On 4-Year College Education and Nonviable Fallacies

Posted on October 5, 2010

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I got up at 5:30AM today to go to the gym, but as it is part of my daily ritual, I went to the interweebz to check the news. Voila, I saw a tidbit of news that put my gym-going on hold in favor of putting my thoughts into written words quickly jotted into a ZOMG!!! frenzy:

AP Poll: Americans support community colleges

About bloody time. Many industrialized countries (.ie. Germany and Japan) fully support community colleges and trade schools as vital backbones in their industrial education. But here in the US the (stupid) public perception boils down to the following two equations:

success(x) := 4 year school and beyond

suckage(x) := anything else

And no matter how much President Obama wants to increase the amount of 4-year college graduates, it is impossible, unrealistic and economically unsustainable to expect a large population to have a 4-year degree. How the bloody hell is the economy going to allocate jobs for so many BS/BA degree holders?

What we need is viable trade specialization and diversification that is both 1) economically viable and 2) reachable. It is incredibly expensive to get either a 4-year degree or a trade education to become a ACE certified auto mechanic. Compared that to how it is in Germany.

Our situation is unacceptable. Instead of supporting and financing education (and thus reinforcing our middle class and specialized blue collar workforce), our society has turned education into a disgusting cash cow for educational institutions (and a get-me-close-chapter-7 for students). It is not so much that we lack BA/BS degree holders. We lack a diversified, resilient and adaptable blue-collar/trade work force.

In such a light, is more unacceptable to dream of increasing the number of BA/BS degree holders. It will hurt our economy and industrial base as it leaves the 2-year degree and trade education sector unattended, and it will increase the ranks of 4-year college educated people that cannot be absorbed into the economy (and without the educational trade wherewithal to fall back when that happens.)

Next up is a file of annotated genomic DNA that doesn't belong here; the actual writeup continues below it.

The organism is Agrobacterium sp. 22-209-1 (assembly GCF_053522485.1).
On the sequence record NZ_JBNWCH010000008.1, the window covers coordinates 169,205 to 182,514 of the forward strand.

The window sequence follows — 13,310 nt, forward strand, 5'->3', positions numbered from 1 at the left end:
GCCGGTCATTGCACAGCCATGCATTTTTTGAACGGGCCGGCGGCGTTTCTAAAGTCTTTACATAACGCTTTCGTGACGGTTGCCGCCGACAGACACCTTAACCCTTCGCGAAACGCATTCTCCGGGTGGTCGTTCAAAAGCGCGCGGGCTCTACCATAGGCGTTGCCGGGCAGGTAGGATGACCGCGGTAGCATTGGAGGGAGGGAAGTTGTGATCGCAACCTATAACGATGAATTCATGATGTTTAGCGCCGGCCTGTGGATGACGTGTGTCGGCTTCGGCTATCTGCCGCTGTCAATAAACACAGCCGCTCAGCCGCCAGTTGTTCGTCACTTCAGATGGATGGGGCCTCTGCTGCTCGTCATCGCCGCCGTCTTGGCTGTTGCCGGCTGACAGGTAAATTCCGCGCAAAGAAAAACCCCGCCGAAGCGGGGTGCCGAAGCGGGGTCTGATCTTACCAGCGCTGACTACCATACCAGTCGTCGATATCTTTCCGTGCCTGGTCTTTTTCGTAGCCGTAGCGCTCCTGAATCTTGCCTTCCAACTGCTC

Now, I’m not saying that we don’t need 4-year degrees. But what we do not need is to treat 4-year education and 2-year education (and trade education) as mutually exclusive. Nor do we need to treat the former as “superior” or “more vital” than the later. Where we to increase the rank and file of BA/BS degree holders, can our economy absorb them? What do these young people have to fall back when it doesn’t (an event that seems to happen at regular intervals.)

Education should not be treated as completed with a 4-year degree. Nor should there be increments restricted to terminal and non-terminal degrees. Grad schools should (I’d say must) provide for graduate certificates before obtaining a MS/MA degree. Undergrad colleges should also provide for undergrad technical certificates should students want them before completing the pre-requisites for a 4-year degree.

And before that, 2-year AA/AS degrees would come. And technical trade education should be equally supported. That is, education should fund and support an interconnected network of degrees, certificates and “stepping stones” that

  1. Pave the way to higher education goals for those wishing for it, and
  2. Provide stepping stones for technical diversification (and fall-backs for those who cannot enter the 4-year degree market due to saturation that inevitably happens from time to time.)

If we really want to increase the technical education of our country, we should be copying or adapting the German model as opposed to chasing false pie in the sky schemes under the nonviable, unsustainable (and arrogant and classist) model of giving preferential treatment to 4-year colleges to the detriment of 2-year colleges and technical trade schools.

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